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Sacramento Roofing: Article About Summer-proof The Roof

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California is experiencing a serious water shortage and experts fear it could get worse. Fire has evolved as a key player in maintaining native California ecosystems such as chaparral, savannah and coniferous forests. Taken together, these two facts are making homeowners anxious about whether their Sacramento roofing is going to be in good shape if the drought continues. Cal-Fire has also been thinking about the risks to properties and has offered some advice on how homeowners can keep a roof over their heads as the fire season gets hotter and hotter.

First, the roof should be made of a fire-resistant material. The only roofing materials that will not burn are in Class A; the only two materials that fall within this class are fiberglass shingles and concrete roof tiles. Perhaps surprisingly, metal is in Class C, the same class as organic asphalt shingles. While copper, Galvalume metal and galvanized steel are all considered fireproof, any stone-coated or painted metals will catch fire. Rubber roofing is rated Class A by the American Society for Testing and Materials, even though it is not completely fireproof. However, additional fireproofing can be added.

The second tip concerns routine maintenance.

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Always keep roof and gutters free from needles and dead leaves. Remove any dead branches that may be overhanging the roof; keep them at least 10 feet from roof and gutters. For homes built on a slope, ten feet away may not be sufficient. For extra protection, chimney outlets and stove pipes should be covered with a fine, noninflammable mesh screen.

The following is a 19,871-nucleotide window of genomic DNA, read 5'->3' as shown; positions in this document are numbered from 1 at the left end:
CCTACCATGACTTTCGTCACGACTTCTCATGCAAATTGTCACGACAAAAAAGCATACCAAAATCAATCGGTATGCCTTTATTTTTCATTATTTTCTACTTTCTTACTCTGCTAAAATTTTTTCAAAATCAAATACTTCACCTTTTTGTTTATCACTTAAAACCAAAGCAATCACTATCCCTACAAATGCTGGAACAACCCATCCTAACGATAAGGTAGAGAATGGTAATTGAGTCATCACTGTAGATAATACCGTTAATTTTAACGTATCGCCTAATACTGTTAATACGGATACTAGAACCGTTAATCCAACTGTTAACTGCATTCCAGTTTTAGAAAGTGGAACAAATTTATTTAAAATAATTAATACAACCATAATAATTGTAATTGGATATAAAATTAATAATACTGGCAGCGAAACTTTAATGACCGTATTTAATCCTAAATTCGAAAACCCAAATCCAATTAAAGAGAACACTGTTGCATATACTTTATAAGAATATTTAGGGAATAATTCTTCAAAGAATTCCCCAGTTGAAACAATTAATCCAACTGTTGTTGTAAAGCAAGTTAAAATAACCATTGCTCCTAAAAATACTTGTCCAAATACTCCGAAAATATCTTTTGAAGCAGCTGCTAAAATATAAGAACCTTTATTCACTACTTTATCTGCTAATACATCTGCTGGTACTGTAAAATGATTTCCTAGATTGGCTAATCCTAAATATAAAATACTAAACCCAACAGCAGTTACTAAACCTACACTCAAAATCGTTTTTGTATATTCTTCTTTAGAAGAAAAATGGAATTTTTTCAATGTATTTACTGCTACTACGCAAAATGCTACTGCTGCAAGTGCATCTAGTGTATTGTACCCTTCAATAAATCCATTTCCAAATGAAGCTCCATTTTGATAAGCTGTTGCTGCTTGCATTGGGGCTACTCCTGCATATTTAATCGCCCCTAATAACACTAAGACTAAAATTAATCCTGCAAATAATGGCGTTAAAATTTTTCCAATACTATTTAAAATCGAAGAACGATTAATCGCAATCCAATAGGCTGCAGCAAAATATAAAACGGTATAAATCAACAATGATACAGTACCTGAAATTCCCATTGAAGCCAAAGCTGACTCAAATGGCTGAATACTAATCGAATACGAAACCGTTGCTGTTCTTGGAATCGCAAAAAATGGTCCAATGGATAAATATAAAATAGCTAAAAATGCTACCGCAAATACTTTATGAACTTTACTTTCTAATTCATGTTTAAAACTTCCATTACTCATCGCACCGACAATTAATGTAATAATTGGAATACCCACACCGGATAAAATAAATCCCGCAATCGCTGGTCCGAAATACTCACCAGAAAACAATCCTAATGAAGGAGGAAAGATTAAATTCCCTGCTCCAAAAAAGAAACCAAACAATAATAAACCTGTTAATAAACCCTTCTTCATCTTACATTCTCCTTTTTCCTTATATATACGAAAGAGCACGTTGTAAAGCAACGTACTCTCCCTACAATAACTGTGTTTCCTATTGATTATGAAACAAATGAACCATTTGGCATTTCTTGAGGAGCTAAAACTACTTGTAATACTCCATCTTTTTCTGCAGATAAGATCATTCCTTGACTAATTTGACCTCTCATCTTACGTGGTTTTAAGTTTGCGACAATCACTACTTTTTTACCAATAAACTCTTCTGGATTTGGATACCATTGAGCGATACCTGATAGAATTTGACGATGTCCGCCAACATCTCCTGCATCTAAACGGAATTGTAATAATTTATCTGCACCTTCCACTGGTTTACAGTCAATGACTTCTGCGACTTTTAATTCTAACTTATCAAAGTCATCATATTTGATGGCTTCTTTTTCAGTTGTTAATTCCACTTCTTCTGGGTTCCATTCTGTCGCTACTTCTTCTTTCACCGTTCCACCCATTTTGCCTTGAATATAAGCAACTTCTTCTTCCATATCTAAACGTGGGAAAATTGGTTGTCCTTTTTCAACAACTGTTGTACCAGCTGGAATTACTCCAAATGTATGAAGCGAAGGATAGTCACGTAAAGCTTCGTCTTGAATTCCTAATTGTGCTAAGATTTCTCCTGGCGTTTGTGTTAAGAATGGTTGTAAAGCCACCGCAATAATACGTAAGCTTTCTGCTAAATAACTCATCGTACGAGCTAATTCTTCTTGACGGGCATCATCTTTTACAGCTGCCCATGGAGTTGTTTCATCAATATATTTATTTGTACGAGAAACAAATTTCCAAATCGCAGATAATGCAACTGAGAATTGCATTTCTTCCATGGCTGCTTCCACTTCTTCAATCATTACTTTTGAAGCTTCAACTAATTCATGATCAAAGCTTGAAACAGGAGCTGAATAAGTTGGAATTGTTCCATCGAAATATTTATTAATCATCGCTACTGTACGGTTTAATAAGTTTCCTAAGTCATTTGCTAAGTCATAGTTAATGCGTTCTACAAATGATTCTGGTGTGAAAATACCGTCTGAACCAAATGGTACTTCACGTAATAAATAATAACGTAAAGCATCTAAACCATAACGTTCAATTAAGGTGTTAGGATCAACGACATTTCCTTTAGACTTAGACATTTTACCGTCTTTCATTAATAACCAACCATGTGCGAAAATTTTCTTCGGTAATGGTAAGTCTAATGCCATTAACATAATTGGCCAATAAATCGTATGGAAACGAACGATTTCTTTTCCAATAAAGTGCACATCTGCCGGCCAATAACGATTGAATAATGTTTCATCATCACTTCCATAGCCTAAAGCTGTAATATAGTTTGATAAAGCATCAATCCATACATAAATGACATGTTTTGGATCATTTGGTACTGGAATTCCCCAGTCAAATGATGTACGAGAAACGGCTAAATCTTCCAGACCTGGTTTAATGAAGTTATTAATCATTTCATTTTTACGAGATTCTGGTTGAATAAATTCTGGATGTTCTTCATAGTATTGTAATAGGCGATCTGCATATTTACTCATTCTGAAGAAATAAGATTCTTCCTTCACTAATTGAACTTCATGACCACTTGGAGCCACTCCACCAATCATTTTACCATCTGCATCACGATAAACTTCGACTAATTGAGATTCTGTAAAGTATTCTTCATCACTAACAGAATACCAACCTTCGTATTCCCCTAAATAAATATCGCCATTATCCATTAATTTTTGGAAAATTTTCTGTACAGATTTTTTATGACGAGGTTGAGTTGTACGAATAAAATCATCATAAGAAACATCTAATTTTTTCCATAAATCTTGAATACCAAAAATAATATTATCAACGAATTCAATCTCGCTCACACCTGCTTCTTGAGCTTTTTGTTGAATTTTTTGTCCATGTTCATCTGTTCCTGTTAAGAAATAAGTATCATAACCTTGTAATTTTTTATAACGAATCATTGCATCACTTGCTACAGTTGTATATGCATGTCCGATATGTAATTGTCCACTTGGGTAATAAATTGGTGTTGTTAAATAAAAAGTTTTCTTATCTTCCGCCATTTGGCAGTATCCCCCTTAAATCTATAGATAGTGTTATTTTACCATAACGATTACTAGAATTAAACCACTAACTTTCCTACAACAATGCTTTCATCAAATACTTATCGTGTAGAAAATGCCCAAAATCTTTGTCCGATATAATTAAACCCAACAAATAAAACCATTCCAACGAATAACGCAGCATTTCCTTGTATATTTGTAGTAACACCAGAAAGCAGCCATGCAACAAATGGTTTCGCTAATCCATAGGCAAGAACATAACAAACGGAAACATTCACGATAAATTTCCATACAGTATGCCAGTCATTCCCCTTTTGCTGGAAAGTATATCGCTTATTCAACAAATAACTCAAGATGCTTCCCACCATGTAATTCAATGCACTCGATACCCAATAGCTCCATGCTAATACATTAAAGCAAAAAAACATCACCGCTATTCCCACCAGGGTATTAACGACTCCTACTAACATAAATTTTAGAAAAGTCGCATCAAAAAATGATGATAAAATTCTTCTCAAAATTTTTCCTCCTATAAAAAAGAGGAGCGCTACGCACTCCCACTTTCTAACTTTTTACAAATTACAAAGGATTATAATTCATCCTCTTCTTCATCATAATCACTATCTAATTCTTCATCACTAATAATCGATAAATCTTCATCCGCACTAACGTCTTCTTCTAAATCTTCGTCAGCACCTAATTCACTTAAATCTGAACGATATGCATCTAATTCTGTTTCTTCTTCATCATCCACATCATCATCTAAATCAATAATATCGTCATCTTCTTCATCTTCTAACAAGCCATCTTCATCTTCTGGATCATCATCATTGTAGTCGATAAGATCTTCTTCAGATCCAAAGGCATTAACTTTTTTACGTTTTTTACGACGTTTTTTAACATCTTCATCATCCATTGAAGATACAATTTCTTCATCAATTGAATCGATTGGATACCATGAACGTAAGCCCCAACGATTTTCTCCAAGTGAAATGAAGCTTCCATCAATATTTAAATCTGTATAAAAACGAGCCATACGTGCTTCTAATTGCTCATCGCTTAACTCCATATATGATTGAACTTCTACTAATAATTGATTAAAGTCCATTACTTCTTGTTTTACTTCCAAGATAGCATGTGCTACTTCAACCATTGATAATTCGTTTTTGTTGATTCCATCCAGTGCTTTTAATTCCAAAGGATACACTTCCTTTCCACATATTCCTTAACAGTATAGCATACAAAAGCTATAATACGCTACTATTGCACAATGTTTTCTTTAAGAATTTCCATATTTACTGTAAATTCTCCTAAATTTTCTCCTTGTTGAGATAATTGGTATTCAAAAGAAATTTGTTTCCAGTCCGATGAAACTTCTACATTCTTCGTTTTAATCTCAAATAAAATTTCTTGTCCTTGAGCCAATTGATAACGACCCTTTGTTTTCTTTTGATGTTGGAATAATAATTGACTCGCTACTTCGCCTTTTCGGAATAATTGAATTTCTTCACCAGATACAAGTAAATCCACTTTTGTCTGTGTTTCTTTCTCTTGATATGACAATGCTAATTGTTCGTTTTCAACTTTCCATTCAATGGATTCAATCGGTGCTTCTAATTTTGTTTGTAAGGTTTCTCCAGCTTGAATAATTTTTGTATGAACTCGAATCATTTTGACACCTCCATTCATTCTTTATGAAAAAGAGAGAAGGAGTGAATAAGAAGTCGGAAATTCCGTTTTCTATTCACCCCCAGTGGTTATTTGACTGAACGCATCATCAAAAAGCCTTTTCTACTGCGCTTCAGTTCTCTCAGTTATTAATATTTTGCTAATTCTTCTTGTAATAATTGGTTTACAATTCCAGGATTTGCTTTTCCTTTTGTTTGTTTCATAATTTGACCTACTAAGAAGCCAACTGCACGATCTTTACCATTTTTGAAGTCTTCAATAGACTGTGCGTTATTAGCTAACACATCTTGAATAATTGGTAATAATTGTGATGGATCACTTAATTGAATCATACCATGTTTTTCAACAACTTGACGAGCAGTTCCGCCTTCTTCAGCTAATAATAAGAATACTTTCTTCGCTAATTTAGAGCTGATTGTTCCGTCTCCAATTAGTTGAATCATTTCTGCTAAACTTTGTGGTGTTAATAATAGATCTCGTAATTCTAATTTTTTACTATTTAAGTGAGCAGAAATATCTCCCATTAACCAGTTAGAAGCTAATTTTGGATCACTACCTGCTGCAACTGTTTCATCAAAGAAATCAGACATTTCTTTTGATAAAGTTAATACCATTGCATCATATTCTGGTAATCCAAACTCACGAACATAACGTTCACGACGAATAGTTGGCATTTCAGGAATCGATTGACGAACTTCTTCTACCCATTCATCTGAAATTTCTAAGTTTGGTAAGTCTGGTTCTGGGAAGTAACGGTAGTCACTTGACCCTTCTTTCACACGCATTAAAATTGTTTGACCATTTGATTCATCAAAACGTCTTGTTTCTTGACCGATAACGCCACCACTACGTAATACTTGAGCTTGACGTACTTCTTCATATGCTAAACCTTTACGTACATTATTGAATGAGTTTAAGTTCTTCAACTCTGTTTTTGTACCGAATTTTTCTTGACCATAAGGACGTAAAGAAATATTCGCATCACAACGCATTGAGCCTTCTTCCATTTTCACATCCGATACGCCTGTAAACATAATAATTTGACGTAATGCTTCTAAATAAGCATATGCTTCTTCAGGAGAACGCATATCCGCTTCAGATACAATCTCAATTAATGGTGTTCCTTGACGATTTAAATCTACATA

When assessing materials for fire safety classification, standards rating organizations take into consideration three factors: its ability to resist fire spreading through the roof's outer surface and into the attic, the ability to keep fire from spreading over the surface of the roof, and a low potential for shooting off embers.

California law requires that property owners create a "defensible space" of 100 feet all around the home. Additionally, Cal-Fire advises keeping flammable vegetation at least 30 feet away from the house. Also, remove all tree branches that are within six feet of ground level, try to plant only fire-resistant plants, keep plants watered and free of dead leaves and branches and dried needles.

Sooner or later, it is going to rain in California, if not this year, then maybe next year or the year after that. Until then, it is imperative to stay vigilant and stay right on top of these fire prevention measures.

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